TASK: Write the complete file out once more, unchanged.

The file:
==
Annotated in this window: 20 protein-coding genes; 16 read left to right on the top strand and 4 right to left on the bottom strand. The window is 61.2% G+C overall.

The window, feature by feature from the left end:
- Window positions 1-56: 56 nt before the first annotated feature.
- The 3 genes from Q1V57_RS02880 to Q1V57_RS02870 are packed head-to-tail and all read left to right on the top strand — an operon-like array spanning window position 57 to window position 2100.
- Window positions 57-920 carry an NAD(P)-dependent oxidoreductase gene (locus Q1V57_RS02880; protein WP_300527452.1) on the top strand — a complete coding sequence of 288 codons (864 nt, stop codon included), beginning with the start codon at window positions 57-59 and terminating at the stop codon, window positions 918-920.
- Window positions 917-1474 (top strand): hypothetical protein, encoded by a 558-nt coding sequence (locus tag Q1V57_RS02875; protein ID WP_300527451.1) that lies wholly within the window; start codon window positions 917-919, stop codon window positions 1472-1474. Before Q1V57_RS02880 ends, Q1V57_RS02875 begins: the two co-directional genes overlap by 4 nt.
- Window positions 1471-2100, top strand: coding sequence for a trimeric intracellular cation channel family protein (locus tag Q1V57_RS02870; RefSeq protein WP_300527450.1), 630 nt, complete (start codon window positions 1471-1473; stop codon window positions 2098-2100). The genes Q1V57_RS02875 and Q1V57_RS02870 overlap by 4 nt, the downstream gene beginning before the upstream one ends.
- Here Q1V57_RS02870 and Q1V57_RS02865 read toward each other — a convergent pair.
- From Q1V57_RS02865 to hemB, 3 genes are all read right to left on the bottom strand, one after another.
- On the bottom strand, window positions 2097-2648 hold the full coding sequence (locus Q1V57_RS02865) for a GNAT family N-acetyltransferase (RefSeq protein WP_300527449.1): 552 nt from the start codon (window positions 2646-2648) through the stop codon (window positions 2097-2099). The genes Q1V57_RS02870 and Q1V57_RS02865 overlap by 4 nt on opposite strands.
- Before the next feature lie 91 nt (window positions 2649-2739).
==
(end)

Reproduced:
Annotated in this window: 20 protein-coding genes; 16 read left to right on the top strand and 4 right to left on the bottom strand. The window is 61.2% G+C overall.

The window, feature by feature from the left end:
- Window positions 1-56: 56 nt before the first annotated feature.
- The 3 genes from Q1V57_RS02880 to Q1V57_RS02870 are packed head-to-tail and all read left to right on the top strand — an operon-like array spanning window position 57 to window position 2100.
- Window positions 57-920 carry an NAD(P)-dependent oxidoreductase gene (locus Q1V57_RS02880; protein WP_300527452.1) on the top strand — a complete coding sequence of 288 codons (864 nt, stop codon included), beginning with the start codon at window positions 57-59 and terminating at the stop codon, window positions 918-920.
- Window positions 917-1474 (top strand): hypothetical protein, encoded by a 558-nt coding sequence (locus tag Q1V57_RS02875; protein ID WP_300527451.1) that lies wholly within the window; start codon window positions 917-919, stop codon window positions 1472-1474. Before Q1V57_RS02880 ends, Q1V57_RS02875 begins: the two co-directional genes overlap by 4 nt.
- Window positions 1471-2100, top strand: coding sequence for a trimeric intracellular cation channel family protein (locus tag Q1V57_RS02870; RefSeq protein WP_300527450.1), 630 nt, complete (start codon window positions 1471-1473; stop codon window positions 2098-2100). The genes Q1V57_RS02875 and Q1V57_RS02870 overlap by 4 nt, the downstream gene beginning before the upstream one ends.
- Here Q1V57_RS02870 and Q1V57_RS02865 read toward each other — a convergent pair.
- From Q1V57_RS02865 to hemB, 3 genes are all read right to left on the bottom strand, one after another.
- On the bottom strand, window positions 2097-2648 hold the full coding sequence (locus Q1V57_RS02865) for a GNAT family N-acetyltransferase (RefSeq protein WP_300527449.1): 552 nt from the start codon (window positions 2646-2648) through the stop codon (window positions 2097-2099). The genes Q1V57_RS02870 and Q1V57_RS02865 overlap by 4 nt on opposite strands.
- Before the next feature lie 91 nt (window positions 2649-2739).